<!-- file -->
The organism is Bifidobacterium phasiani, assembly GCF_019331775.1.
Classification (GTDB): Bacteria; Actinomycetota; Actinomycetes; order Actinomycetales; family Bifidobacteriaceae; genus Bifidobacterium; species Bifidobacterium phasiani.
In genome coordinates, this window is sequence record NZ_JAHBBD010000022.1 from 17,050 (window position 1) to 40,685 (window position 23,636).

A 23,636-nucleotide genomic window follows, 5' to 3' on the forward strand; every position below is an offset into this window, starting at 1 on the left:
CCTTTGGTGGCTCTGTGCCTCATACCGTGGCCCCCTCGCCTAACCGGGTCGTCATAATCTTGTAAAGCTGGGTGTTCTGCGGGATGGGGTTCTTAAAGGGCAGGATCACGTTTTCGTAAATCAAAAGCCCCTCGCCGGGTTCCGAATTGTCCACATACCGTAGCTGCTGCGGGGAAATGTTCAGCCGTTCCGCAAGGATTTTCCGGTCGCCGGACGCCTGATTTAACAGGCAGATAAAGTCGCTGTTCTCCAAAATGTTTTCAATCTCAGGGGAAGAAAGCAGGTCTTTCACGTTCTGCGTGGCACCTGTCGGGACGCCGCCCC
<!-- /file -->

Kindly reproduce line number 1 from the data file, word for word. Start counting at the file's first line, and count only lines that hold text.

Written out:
The organism is Bifidobacterium phasiani, assembly GCF_019331775.1.